Social networking giant aims to remove phony "Likes" in part to rid site of malware.
Facebook is cracking down on scammers who use malware and fraud to generate phony "Like" votes.
The company said that it will increase its use of automated tools to detect and remove fraudulent Likes. The effort will included the use of updated security components that can better identify suspect behavior.
"On average, less than one per cent of Likes on any given page will be removed, providing they and their affiliates have been abiding by our terms," the company said.
"These newly improved automated efforts will remove those Likes gained by malware, compromised accounts, deceived users, or purchased bulk Likes."
The use of fraudulent Likes, or "Like-jacking" has become a popular method for scammers and malware writers to spread their attacks and divert users to advertising or malware-serving sites, as well as advertising affiliate pages.
Just as a click-jacking attacks trick users into visiting a page and artificially inflating traffic numbers, automated Like operations can artificially inflate the perceived popularity of a page or company, allowing the attacker to collect a higher affiliate rate from an advertiser.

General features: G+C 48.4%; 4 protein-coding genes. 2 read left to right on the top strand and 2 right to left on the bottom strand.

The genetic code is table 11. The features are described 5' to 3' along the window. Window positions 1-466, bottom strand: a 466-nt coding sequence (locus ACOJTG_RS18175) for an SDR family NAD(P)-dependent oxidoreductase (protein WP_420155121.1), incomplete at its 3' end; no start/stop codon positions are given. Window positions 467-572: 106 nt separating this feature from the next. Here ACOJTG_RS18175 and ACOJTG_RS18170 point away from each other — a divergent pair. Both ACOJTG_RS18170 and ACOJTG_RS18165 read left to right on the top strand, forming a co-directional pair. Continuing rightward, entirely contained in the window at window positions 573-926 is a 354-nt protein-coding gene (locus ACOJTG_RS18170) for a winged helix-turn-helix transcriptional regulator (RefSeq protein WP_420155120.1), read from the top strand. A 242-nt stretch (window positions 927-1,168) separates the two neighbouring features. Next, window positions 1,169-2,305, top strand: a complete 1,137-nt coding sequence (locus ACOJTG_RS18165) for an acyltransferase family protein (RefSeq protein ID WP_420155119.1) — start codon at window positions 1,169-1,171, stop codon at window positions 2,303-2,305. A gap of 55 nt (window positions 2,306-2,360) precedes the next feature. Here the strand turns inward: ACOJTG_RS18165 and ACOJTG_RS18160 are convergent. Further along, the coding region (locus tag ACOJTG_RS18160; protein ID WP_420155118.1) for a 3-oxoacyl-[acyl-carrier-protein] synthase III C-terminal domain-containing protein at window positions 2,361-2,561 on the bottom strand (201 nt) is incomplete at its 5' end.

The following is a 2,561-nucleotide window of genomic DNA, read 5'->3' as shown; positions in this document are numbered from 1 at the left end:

Facebook noted that any effort to buy, sell, or otherwise artificially generate "Like" activity on the site is a violation of its terms and conditions.
"These improvements to our site integrity systems benefit both users and brands alike," the company said.
"Users will continue to connect to the Pages and Profiles they authentically want to subscribe to, and Pages will have a more accurate measurement of fan count and demographics."
This article was originally published on V3.
Shaun Nichols is the US correspondent for V3.co.uk. He has been with the company since 2006, originally joining as a news intern at the site's San Francisco offices.
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